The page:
A view of the southern arm of the transept, looking towards the east range. Like the north arm of the transept, the 12th-century south transept was enlarged, though the work was made more complicated by the presence of the east range and the cloister walk, and the reconstruction was completed much later, in the 14th century. Because of the cloister walk, no western aisle and chapels could be accommodated in the south transept, making the updated plan of the church lopsided.
A view of the east chapels in the south transept, showing the foundations of the 12th-century chapels, similar to the ones in the north transept. The central chapel was square while on either side were apsidal chapel, with rounded ends.
A view of the chapels accommodated in the west aisle of the north transept when it was enlarged in the 13th century. The chapels would have been divided from each other by wooden screens.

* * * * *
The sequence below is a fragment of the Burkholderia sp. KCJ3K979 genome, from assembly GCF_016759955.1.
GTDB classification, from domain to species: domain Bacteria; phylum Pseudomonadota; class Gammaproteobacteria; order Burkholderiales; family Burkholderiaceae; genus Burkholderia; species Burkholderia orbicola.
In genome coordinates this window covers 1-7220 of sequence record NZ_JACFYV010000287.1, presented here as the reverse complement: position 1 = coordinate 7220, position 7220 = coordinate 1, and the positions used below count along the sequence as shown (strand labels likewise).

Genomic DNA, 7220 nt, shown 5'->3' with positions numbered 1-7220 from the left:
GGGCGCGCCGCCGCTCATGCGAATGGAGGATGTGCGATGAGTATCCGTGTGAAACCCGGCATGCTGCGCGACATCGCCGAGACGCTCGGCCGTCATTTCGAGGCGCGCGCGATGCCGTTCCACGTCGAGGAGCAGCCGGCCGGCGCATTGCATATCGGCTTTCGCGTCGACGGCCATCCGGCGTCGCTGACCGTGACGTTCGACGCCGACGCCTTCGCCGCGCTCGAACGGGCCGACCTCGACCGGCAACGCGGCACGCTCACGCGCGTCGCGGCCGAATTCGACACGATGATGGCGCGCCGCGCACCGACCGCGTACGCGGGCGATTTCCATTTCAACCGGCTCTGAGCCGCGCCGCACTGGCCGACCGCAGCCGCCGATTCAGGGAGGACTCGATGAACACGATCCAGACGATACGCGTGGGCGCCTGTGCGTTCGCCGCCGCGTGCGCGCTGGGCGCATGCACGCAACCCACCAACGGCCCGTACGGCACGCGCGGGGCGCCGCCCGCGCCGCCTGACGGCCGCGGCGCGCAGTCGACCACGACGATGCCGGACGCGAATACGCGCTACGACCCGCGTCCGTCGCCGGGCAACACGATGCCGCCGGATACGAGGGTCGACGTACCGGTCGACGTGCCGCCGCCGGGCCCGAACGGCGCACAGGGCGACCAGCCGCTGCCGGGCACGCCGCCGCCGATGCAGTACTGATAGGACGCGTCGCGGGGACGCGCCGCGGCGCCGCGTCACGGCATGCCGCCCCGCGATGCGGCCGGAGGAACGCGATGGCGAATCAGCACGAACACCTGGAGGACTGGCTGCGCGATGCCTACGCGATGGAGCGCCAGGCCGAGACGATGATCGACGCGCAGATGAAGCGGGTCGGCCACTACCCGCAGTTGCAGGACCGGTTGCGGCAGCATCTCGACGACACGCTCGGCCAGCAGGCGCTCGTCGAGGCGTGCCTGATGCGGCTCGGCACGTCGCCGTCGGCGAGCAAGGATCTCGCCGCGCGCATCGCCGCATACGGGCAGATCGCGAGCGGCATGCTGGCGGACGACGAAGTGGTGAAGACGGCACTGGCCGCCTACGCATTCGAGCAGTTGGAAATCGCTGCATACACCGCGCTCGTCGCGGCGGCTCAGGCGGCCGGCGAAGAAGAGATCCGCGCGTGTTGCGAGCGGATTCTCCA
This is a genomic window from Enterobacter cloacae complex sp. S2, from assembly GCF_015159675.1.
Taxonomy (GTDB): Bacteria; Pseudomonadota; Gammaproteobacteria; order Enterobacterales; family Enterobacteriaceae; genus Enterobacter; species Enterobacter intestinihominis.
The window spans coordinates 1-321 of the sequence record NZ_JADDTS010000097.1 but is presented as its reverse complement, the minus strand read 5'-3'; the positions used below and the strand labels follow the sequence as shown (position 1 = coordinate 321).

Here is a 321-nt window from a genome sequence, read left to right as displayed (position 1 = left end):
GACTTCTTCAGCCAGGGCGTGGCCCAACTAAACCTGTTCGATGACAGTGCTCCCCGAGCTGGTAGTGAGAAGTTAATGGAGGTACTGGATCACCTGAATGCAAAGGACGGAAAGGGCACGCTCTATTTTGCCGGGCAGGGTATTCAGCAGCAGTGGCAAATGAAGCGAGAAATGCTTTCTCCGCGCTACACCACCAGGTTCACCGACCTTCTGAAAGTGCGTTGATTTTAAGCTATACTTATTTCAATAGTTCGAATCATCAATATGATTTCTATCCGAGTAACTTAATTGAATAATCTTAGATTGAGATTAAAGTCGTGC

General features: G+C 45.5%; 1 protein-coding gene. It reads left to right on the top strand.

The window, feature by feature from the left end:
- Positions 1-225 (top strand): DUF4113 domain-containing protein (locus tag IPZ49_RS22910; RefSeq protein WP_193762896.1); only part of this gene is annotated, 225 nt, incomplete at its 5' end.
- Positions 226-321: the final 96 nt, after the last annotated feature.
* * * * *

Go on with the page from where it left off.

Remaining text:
A crypt, located underneath the twelfth-century nave at its west end, was discovered during excavations carried out in the 1950s. It is comprised of a main chamber and a small room to the north. The crypt was not vaulted, indicating that the west end of the nave had a wooden floor. In the west wall were windows and cupboards, indicating the practical purpose of the crypt though it was also structurally necessary, as on that side of the church the ground sloped towards the river.
A view of the crypt, showing the small room that was separated from the main chamber of the crypt by a doorway, and which would have been located underneath the north aisle.